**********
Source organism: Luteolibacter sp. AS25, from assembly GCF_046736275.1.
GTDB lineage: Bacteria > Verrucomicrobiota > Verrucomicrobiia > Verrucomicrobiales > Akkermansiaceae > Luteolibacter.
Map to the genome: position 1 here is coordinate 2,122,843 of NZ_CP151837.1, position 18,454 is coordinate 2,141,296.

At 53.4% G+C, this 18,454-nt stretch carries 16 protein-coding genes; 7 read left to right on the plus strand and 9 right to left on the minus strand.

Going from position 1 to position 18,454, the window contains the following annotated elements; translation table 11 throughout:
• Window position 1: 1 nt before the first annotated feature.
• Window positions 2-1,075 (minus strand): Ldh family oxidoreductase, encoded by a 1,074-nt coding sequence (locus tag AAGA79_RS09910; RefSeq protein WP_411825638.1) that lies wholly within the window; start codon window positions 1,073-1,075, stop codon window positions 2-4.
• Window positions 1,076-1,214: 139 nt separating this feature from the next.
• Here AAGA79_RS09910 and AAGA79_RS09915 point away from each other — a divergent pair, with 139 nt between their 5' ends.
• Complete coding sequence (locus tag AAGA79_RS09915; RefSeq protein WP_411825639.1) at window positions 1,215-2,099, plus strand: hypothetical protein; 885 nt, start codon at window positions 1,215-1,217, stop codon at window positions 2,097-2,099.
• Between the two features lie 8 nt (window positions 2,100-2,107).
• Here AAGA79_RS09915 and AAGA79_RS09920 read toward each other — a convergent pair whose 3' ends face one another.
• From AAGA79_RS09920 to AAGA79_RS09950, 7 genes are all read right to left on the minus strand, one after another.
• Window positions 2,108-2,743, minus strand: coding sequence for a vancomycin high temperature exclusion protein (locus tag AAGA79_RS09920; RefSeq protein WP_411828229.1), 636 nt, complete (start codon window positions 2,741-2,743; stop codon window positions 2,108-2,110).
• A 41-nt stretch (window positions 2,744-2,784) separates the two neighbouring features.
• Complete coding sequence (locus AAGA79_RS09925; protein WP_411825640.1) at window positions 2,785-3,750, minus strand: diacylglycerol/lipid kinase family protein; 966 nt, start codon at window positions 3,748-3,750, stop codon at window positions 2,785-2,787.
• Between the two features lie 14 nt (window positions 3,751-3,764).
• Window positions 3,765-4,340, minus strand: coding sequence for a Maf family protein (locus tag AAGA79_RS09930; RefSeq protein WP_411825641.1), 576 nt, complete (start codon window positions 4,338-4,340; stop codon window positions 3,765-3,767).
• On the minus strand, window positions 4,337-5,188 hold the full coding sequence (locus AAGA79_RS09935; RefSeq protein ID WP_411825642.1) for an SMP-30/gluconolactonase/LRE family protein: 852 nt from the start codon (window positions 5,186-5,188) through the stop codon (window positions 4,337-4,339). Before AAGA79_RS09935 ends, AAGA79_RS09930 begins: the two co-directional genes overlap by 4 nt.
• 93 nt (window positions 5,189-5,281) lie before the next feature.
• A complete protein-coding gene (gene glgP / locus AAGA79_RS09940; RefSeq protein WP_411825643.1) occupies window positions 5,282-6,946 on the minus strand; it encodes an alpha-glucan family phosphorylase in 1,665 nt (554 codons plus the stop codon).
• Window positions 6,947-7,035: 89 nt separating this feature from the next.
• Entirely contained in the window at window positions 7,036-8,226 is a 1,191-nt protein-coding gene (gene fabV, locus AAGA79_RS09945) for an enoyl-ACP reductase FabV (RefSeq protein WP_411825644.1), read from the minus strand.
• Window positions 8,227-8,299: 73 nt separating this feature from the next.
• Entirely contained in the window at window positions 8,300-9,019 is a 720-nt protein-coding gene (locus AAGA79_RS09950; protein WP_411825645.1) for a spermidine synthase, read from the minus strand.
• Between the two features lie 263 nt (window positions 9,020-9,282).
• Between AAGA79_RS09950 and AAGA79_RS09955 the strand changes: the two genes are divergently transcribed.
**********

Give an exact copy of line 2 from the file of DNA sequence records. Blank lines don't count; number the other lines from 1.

GTDB lineage: Bacteria > Verrucomicrobiota > Verrucomicrobiia > Verrucomicrobiales > Akkermansiaceae > Luteolibacter.